For teachers who have earned a master’s degree in educational administration, some of the first job opportunities that come to mind are school principal, assistant principal or dean. But working at the building level is just one of the options available in education administration. Educators with classroom experience looking for that next step in educational leadership may find the right fit in a position at the district level. Although they do not work directly with students, those in district-level positions make important decisions that affect schools, teachers, students and the community.
Many experienced teachers have a desire to move into education administration but do not want to leave the school environment. Because they enjoy the daily interaction with students, these graduates often want to work in a K-12 building as a principal, assistant principal or dean.
Principals work with a variety of issues that affect students and teachers alike. Although they are not involved in direct instruction, principals stay current on curriculum basics. The principal is responsible for not only providing time for professional development but also determining what courses or programs would most benefit each teacher or team. Principals oversee the maintenance of a safe and clean learning facility. As the final decision-maker, the principal is often responsible for addressing more serious student misconduct. Further, as the “face” of the school, principals are also available to parents and community leaders to address student and family concerns.
In many larger schools and districts, a graduate entering the field of education administration must serve as assistant principal (AP) or dean of students before being appointed principal. In some cases, a school will have multiple APs or deans, and the responsibilities may vary depending on the school’s administrative structure.
According to Erica Kegarise, assistant principal (West Aurora High School, Aurora, Illinois), one of the responsibilities for educators in these positions is to monitor student behavior and academic progress. They identify students whose behavior interferes with instruction or who need additional academic support. Then, working collaboratively with the student, family, social worker, teachers and other administrators, the AP or dean will create and monitor an individualized support plan.
Other duties, including organization of student activities, class and event scheduling, overseeing athletics and managing services for students with special needs may also be the responsibility of a dean or assistant principal. In almost all cases, educators in education administration work together to provide seamless support to both teachers and students.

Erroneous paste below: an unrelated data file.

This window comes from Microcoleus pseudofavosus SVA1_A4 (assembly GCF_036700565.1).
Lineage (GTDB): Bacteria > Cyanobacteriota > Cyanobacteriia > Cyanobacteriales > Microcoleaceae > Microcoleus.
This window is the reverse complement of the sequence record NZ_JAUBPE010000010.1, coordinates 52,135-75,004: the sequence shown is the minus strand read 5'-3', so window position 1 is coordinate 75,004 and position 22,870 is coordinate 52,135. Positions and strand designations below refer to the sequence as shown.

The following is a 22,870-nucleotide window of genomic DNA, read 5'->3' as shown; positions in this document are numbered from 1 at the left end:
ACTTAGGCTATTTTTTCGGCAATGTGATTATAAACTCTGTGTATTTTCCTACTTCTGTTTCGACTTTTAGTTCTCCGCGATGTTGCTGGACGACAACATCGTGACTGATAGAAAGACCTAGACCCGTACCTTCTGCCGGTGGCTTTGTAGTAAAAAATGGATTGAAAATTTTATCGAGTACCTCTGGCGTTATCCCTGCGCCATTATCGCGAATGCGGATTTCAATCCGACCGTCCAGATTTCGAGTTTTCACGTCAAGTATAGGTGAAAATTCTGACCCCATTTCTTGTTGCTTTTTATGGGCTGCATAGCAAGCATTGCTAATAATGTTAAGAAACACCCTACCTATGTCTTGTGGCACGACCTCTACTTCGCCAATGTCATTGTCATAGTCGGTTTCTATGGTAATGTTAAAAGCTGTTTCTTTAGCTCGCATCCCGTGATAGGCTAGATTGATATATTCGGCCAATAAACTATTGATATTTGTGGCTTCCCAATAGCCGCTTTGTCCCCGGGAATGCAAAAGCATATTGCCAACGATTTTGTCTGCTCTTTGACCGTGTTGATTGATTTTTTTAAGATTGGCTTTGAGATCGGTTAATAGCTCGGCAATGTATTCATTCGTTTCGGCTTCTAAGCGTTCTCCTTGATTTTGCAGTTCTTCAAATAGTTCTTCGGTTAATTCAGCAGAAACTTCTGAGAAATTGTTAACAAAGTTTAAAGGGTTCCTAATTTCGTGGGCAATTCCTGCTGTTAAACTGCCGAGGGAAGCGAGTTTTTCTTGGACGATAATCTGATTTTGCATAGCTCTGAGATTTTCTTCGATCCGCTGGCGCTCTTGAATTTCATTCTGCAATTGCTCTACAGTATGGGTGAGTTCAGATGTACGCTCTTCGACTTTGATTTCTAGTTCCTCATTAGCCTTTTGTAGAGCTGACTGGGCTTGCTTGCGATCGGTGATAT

Many educators in administrative positions work behind the scenes at the district level to ensure that there are no interruptions to student instruction and services. These education administrators are often called “directors” or “coordinators.” They manage district-wide initiatives involving curriculum, assessment, professional development, and programs for students with special needs. They also facilitate smooth transitions between buildings as students move from elementary to middle to high school. This involves policy decisions regarding academic progress from school to school as well as consistent behavior expectations.
In some districts, the Director of Teaching and Learning works directly with teachers and professional development providers. They follow trends in direct instruction and bring up-to-date methods and practices to classroom teachers and educational paraprofessionals. The Director of Curriculum evaluates new programs and determines how best to use materials to support direct instruction and intervention programs. And the Director of Assessment manages the administration and reporting of district, state and federal testing. The titles of these positions may vary by district, but the tasks and responsibilities all rely on a well-prepared educator with a Master of Education in Educational Administration.
One of the master’s degrees for teachers that provides the required preparation to work in educational administration is a Master of Arts in Educational Administration. As an administrator, candidates provide support for teachers and students and the necessary structure for well-organized programs and instruction. Serving as a building or district administrator can be very rewarding, whether designing programs, selecting resources or maintaining a safe and secure learning environment.
Learn more about the CSUSM online MA in Educational Administration program.
Kegarise, Erica. Personal interview. April 12, 2016.
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